By: Tom LaMarra
An organization formed to represent the interests of racetrack veterinarians has become proactive in the area of research into therapeutic medications and continues to make its case that vets should be part of medication reform efforts.
Dr. Clara Fenger, secretary of the North American Association of Racetrack Veterinarians, outlined the group’s efforts Feb. 6 during the National Horsemen’s Benevolent and Protective Association winter convention in Clearwater Beach, Fla. She said a major impetus for the organization was the negative perception of racetrack vets in the horseracing industry.
Fenger said a vet, in light of the perception that administering therapeutic medication is the same as illicitly drugging horses, can be viewed as “a bad person doping horses. There’s a dichotomy that’s not in line with how I see myself as a racetrack practitioner.”
“There’s a view that we’re just cheating, lying people trying to put one over on the industry, and that we can’t control ourselves and need outside intervention,” she said. “(The perception is) we’re just drug-pushers.”
When it was formed in 2014, NAARV said it believed racetrack vets need their own voice. It said the American Association of Equine Practitioners has a much broader focus but it would “work separately yet symbiotically with the AAEP with the goal of having two influential voices instead of one.”
Fenger said much has changed for racetrack vets over the past 20 years such as much higher overhead for equipment and medication. She said human health costs per capital have doubled since 2000, in part because of widespread use of generic drugs.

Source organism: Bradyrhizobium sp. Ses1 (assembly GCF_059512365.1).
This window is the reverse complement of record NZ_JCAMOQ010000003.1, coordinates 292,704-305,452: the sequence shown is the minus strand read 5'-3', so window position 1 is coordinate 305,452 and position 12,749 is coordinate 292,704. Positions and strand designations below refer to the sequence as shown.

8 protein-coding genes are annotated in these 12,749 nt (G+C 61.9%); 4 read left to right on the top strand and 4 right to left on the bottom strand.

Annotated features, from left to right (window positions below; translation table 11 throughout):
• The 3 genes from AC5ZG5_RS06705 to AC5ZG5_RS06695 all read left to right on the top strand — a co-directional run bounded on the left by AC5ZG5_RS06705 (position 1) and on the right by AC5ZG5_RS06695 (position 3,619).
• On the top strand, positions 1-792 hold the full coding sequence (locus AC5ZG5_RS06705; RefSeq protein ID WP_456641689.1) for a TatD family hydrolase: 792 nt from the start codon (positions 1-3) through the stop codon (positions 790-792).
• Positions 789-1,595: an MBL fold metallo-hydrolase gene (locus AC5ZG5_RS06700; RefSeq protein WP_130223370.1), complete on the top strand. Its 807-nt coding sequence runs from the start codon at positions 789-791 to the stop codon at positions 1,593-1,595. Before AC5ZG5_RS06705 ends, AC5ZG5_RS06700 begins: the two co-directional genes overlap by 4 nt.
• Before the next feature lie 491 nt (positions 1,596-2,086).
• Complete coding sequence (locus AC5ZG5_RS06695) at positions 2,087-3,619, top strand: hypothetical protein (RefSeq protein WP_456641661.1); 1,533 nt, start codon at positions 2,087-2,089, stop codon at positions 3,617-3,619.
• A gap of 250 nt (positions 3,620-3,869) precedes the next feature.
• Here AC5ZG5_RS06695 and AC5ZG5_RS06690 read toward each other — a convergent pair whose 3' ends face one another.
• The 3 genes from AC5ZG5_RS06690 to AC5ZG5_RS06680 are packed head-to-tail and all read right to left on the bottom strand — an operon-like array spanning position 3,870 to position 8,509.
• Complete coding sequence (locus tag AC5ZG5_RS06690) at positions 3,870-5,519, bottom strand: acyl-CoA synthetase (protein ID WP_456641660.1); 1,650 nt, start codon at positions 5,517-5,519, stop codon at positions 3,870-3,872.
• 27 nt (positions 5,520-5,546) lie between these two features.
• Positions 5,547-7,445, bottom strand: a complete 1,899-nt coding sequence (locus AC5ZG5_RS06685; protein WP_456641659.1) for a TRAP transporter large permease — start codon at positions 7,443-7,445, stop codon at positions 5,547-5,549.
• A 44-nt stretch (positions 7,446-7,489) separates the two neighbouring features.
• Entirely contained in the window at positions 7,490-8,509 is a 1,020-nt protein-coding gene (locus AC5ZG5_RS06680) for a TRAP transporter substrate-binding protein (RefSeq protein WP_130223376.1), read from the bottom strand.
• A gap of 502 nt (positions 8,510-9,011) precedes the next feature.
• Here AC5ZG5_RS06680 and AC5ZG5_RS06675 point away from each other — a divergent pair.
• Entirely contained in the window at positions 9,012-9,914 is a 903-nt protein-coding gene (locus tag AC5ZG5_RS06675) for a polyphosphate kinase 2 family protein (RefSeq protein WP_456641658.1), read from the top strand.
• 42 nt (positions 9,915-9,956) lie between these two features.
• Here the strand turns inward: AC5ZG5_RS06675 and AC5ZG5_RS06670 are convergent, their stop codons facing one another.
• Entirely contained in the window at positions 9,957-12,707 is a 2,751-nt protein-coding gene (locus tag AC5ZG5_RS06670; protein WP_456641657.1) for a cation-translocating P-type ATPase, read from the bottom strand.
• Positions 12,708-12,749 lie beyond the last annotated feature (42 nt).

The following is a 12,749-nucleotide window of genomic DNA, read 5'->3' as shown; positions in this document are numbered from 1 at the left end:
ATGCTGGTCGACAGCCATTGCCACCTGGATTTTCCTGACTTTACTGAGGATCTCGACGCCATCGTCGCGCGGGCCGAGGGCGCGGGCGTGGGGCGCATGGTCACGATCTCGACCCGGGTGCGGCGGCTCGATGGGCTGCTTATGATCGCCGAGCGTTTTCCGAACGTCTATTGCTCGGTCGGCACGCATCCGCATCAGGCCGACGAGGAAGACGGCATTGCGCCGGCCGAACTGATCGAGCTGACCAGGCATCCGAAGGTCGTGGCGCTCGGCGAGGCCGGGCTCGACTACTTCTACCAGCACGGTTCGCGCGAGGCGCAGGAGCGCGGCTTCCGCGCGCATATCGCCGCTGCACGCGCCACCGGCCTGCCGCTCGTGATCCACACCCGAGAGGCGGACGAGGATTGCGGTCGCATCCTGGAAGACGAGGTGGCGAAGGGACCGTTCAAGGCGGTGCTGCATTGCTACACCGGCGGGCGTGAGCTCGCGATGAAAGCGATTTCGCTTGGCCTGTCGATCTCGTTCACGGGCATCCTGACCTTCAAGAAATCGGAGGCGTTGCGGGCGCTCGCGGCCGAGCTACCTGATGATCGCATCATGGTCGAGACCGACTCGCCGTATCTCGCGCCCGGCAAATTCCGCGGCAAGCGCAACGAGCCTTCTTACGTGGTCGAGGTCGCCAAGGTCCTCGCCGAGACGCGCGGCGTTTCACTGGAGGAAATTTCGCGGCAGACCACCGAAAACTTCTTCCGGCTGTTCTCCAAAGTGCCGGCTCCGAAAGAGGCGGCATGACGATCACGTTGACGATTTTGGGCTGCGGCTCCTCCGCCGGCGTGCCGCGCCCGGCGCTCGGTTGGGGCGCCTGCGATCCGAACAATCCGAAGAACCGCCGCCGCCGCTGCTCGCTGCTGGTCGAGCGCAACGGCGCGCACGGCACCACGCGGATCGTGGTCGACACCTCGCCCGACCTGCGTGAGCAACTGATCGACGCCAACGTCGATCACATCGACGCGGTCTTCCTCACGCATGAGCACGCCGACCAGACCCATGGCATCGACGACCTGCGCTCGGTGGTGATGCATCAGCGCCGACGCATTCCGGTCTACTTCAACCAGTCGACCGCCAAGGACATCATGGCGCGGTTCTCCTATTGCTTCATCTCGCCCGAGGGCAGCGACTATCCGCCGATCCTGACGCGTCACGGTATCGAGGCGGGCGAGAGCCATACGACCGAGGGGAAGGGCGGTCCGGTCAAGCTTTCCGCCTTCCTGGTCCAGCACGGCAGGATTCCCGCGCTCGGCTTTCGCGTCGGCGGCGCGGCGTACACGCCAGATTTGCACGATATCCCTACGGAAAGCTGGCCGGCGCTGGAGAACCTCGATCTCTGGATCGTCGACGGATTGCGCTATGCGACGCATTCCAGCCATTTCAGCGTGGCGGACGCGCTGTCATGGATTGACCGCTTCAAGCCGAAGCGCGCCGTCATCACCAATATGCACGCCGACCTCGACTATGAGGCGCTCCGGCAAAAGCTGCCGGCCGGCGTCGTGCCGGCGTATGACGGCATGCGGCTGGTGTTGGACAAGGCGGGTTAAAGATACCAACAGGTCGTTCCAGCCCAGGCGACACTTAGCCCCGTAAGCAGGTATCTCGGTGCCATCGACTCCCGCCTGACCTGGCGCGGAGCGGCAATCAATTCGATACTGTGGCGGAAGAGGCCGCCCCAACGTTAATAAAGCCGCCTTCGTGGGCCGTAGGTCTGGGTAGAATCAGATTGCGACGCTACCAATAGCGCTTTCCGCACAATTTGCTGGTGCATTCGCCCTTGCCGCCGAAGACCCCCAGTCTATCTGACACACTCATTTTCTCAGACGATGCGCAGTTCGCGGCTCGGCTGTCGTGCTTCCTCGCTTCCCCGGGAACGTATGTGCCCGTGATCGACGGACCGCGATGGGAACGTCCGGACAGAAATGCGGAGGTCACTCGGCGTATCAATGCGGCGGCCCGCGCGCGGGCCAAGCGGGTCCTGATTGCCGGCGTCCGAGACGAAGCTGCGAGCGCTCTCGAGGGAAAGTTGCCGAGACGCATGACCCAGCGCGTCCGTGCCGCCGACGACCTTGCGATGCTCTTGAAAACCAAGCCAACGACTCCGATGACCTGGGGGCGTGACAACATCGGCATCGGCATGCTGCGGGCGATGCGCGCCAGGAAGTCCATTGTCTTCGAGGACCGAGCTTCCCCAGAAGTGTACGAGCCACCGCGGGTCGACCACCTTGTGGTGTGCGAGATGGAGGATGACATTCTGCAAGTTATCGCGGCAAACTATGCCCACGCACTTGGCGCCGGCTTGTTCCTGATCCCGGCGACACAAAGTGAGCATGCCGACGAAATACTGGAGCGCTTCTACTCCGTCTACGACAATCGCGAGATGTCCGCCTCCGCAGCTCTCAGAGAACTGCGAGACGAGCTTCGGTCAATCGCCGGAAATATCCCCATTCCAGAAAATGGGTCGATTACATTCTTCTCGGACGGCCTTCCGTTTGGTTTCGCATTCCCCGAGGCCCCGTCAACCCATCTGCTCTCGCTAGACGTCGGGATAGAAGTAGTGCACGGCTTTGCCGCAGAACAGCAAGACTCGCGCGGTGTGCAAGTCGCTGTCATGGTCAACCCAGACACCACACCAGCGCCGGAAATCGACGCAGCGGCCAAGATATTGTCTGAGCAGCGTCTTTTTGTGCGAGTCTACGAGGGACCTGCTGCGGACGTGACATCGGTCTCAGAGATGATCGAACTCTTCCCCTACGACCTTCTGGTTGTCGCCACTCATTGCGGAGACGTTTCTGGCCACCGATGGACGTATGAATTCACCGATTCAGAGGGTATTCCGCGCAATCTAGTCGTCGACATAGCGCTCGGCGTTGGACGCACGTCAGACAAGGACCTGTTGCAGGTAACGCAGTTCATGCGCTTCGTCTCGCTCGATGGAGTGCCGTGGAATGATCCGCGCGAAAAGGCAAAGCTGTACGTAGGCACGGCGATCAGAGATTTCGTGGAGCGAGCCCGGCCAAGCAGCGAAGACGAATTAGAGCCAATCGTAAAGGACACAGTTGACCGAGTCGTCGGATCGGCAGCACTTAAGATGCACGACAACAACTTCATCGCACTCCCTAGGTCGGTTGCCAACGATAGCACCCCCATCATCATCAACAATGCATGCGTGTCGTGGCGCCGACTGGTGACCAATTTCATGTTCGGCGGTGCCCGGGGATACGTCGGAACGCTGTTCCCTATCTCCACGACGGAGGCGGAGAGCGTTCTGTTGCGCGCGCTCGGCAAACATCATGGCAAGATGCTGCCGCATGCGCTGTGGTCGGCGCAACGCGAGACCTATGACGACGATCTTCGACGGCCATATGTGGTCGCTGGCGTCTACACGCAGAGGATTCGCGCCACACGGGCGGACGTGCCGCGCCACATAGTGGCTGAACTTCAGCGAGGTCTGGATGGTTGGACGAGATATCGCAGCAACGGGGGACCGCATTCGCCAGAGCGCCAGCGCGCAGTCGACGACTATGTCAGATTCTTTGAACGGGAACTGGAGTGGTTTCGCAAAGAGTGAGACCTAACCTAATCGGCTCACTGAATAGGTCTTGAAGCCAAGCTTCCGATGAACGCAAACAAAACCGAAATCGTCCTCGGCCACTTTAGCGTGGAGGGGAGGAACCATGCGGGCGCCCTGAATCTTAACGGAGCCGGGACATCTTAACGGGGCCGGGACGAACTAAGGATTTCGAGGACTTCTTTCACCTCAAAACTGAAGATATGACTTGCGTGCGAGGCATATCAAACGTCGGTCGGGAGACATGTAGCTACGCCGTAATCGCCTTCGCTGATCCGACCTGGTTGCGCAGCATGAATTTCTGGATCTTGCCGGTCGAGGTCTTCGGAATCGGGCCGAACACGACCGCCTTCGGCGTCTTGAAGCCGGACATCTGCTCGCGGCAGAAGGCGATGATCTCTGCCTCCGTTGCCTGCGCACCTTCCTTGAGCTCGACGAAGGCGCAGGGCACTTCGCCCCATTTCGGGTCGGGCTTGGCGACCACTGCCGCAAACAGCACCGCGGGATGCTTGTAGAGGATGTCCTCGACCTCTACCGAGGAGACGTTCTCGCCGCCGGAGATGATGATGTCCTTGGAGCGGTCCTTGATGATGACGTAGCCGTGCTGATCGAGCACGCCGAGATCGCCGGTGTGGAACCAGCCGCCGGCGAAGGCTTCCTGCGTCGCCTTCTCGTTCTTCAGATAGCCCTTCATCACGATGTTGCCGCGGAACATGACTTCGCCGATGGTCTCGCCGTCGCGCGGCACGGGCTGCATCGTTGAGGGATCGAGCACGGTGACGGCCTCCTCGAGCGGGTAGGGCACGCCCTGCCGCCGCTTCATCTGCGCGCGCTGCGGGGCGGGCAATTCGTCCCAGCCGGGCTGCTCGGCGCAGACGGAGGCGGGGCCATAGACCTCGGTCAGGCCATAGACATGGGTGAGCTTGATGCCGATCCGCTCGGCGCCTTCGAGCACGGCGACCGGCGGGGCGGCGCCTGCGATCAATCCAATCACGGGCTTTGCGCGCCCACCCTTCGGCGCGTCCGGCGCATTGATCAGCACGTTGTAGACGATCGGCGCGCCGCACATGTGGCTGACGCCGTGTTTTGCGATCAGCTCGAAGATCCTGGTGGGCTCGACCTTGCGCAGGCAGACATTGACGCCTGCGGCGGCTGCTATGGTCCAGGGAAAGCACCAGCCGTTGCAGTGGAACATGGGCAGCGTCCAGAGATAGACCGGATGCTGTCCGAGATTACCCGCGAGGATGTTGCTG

Fenger also said owners need to be more engaged in the management of their racing stock, and that includes working closely with practitioners.
“Owners need to be equal partners in the decision-making process of managing a racehorse,” she said. “And trainers need to be trusted to make the right decisions. Hay, oats, and water doesn’t mean depriving horses of therapeutic medication. It means if you aren’t willing to treat a condition with medication, the horse must be retired.”
Fenger said a goal of NAARV is to be an advocate and work with the Association of Racing Commissioners International “to effect appropriate reform.”
“We need to be part of that process,” she said. “We’re spearheading research initiatives to guide vets and horsemen in appropriate use of therapeutics in racehorses, and we intend to publish the research.”
NAARV is affiliated with the Equine Health and Welfare Alliance, a 501(c)(3) organization whose mission is to promote, protect, and preserve equine health and welfare. It is comprised of veterinarians who specialize in veterinary care for equine athletes.
The organization, Fenger said, already has undertaken field studies on joint injections and dexamethasone, a corticosteroid. In the works is research into dexamethasone as an environmental contaminant.
NAARV has developed a relationship with the National HBPA, which during its convention discussed plans to help fund research into withdrawal times and drug-testing threshold levels for commonly used therapeutic medications. Like NAARV, the National HBPA plans to work with the ARCI Scientific Advisory Committee.
“There is a very strong appetite to do that,” National HBPA chief executive officer Eric Hamelback said. “At lot can be done through voluntary veterinary work on horses in training.”